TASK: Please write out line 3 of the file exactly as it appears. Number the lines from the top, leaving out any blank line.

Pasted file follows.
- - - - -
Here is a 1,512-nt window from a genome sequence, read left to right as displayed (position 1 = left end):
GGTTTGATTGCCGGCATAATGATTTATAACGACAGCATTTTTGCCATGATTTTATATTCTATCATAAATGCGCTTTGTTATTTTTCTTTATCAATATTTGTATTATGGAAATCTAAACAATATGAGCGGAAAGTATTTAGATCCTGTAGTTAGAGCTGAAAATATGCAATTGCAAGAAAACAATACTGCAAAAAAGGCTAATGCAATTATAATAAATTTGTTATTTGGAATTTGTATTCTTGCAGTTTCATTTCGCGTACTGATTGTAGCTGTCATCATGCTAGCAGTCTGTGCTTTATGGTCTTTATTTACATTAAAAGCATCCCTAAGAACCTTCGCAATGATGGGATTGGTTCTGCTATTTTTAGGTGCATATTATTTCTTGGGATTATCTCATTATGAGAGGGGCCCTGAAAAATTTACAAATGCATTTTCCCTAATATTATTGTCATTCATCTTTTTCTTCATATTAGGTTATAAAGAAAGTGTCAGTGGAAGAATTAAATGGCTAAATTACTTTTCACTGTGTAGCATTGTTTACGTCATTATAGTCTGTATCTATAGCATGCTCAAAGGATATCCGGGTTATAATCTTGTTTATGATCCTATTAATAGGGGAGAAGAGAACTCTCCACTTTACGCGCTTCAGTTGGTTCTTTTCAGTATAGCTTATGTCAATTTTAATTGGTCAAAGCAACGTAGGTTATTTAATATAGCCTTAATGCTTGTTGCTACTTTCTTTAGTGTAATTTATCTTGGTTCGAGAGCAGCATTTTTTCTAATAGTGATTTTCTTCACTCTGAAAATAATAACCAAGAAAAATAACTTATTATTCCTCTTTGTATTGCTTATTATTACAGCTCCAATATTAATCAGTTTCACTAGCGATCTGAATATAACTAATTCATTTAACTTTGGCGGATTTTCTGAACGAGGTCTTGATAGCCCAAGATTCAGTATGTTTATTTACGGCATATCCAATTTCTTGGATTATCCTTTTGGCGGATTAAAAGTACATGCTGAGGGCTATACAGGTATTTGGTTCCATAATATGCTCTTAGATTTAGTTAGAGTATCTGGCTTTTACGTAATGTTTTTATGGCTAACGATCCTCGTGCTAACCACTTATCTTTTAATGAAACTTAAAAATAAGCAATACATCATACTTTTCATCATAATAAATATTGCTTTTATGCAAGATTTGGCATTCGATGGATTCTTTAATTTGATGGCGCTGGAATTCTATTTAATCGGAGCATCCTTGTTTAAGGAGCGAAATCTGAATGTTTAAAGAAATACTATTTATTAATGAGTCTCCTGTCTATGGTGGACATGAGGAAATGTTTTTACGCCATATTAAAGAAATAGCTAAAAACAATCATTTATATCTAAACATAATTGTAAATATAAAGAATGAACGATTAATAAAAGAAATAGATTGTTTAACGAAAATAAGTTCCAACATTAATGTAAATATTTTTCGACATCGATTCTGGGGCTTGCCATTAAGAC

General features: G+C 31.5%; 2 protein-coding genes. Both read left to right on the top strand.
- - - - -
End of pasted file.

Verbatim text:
General features: G+C 31.5%; 2 protein-coding genes. Both read left to right on the top strand.